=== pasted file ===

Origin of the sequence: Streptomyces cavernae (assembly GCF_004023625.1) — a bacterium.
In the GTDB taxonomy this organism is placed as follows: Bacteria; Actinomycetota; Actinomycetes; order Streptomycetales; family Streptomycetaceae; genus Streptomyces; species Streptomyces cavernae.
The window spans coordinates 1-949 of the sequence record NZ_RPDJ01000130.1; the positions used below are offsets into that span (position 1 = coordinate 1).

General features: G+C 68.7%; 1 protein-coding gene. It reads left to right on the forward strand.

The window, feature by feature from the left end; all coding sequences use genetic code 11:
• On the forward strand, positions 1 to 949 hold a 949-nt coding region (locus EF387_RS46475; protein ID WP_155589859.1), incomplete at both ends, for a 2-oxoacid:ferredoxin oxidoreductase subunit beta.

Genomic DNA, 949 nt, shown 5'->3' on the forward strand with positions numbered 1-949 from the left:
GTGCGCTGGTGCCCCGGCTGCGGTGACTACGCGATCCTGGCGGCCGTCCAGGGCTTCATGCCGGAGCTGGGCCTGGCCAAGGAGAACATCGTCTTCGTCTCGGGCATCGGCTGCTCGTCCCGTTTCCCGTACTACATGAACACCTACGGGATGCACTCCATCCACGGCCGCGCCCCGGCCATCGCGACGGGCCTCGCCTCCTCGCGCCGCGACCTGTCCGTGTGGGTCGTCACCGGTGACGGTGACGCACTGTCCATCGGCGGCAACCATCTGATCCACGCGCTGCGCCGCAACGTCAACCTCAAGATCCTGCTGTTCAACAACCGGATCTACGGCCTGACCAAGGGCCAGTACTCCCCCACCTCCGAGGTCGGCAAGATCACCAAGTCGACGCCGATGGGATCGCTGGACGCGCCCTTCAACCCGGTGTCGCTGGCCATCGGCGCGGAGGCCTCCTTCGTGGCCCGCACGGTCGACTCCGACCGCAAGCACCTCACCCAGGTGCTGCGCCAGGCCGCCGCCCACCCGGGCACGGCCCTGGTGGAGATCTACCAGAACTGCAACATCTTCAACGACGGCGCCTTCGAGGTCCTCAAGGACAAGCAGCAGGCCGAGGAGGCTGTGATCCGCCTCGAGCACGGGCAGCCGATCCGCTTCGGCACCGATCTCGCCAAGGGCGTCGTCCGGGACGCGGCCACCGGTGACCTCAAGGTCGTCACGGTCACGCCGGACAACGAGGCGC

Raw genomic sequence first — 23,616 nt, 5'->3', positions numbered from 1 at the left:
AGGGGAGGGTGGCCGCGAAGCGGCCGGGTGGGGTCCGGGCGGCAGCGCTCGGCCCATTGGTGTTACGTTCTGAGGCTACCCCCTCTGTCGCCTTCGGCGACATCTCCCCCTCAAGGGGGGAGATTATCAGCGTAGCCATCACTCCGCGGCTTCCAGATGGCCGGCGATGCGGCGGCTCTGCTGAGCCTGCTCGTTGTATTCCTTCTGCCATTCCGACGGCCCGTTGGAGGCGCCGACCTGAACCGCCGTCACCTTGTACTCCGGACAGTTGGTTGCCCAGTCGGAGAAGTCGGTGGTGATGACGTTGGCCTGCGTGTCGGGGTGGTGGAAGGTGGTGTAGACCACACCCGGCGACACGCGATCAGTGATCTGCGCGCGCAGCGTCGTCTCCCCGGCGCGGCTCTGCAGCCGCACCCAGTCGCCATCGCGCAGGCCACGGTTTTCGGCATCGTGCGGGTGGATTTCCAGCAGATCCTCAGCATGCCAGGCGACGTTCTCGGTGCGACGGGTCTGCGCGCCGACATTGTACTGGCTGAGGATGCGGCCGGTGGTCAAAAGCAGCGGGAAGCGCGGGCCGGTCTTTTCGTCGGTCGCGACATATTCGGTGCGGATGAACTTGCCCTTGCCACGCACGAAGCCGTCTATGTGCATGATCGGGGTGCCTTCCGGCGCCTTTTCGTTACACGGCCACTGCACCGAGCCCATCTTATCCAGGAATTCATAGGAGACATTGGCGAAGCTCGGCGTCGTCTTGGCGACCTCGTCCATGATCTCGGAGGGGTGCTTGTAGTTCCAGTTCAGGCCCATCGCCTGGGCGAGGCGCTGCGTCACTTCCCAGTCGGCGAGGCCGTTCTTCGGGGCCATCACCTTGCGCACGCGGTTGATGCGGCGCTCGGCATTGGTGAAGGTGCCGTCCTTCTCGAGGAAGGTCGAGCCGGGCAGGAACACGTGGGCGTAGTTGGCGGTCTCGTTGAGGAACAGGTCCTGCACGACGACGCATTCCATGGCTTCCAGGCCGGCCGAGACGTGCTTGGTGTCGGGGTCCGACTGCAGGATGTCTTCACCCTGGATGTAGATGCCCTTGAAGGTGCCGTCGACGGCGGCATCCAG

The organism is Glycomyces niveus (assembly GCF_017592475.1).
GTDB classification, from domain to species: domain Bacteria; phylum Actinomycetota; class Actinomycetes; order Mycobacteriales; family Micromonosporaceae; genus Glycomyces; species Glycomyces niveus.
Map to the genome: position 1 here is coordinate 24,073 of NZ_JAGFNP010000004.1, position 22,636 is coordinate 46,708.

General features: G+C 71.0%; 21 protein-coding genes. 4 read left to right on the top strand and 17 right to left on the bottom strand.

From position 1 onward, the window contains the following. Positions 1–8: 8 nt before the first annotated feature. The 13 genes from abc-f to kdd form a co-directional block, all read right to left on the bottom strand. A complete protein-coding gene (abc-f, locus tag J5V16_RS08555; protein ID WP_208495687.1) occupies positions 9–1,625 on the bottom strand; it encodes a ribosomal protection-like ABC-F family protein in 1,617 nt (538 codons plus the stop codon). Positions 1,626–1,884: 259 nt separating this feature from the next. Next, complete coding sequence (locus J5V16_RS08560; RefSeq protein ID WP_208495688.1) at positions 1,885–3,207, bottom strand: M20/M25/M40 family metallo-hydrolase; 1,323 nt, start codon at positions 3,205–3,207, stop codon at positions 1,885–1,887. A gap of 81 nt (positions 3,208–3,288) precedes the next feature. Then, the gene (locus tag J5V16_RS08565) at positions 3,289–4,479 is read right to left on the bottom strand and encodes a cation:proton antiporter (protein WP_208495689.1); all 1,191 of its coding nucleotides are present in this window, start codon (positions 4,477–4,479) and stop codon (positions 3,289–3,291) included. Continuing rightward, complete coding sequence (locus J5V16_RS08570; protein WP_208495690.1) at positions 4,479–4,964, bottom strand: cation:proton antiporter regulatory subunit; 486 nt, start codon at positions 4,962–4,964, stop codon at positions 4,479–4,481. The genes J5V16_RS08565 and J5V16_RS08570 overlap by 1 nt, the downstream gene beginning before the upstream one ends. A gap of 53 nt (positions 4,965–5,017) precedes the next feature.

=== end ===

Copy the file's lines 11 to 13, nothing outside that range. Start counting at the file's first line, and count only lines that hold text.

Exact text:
The organism is Glycomyces niveus (assembly GCF_017592475.1).
GTDB classification, from domain to species: domain Bacteria; phylum Actinomycetota; class Actinomycetes; order Mycobacteriales; family Micromonosporaceae; genus Glycomyces; species Glycomyces niveus.
Map to the genome: position 1 here is coordinate 24,073 of NZ_JAGFNP010000004.1, position 22,636 is coordinate 46,708.